Last week, El Salvador’s president announced a federal program to subsidize the renovation of the country’s coffee fields by replacing aging coffee trees with seedlings. It is a rare and welcome case of government investment in region where the phrase abandono total (no translation necessary) is the most common answer I get from smallholder coffee farmers when I ask them about state support for the coffee sector. (The timing couldn’t have been better — days later Tropical Storm Agatha rolled into Central America, destroying coffee and other crops and creating an immediate need for renovation.)
One of the biggest surprises we encountered as we conducted field assessments in Mexico and Central America at the start of our CAFE Livelihoods project was the fierce urgency of (renovation) now. El Salvador and Southern Mexico stand out in our experience for the age of their plants. In Mexico, I recall joking with cooperative leaders about the “senior citizens” in their coffee fields and whether the project might invest in creating a “seniors center” next to the nursery where the old plants torn out to make way for the new might be put to a dignified rest. (Perhaps it loses something in translation.)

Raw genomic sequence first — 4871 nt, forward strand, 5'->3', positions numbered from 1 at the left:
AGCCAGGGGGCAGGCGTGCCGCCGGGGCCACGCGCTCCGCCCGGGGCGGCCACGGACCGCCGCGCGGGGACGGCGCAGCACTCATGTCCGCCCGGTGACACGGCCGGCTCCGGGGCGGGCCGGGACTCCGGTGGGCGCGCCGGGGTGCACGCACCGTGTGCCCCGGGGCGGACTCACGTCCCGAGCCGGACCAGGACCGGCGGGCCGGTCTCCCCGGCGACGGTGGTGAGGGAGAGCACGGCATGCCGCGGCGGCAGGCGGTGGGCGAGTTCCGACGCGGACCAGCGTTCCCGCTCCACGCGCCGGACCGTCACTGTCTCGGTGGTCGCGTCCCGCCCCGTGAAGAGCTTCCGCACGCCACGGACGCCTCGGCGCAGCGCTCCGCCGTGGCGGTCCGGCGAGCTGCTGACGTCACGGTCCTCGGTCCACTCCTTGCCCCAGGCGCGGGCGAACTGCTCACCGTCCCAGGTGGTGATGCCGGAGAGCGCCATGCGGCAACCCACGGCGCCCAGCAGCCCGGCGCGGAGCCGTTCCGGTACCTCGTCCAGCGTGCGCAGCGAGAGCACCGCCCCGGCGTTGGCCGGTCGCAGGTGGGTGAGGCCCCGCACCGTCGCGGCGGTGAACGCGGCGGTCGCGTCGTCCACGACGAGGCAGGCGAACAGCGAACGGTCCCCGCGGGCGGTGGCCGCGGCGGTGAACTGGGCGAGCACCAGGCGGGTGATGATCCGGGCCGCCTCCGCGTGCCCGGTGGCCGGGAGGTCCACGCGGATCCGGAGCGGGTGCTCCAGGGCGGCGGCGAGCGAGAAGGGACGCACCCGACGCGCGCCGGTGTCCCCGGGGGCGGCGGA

CAFE Livelihoods is financing nurseries that will put millions of new coffee plants in the ground by the end of 2011, and has helped some participating organizations set up revolving funds to continue to finance this critical function into the future. But the reach of our project, funded for three years by a private donor based in the United States, is limited. More localized, government-led initiatives like El Salvador’s, which will pay farmers 50 cents for every new coffee seedling planted, are necessary to return the country’s coffee sector to previous levels of productivity. The figure being cited in connection with this program is a decline of more than 62 percent over the past decade (from 3.7 to 1.4 million quintales per year).
The government is pledging $1 million for the first year of the initiative, with plans in 2011 to establish a five-year, $24 million expansion that will introduce 80 million new coffee plants nationwide.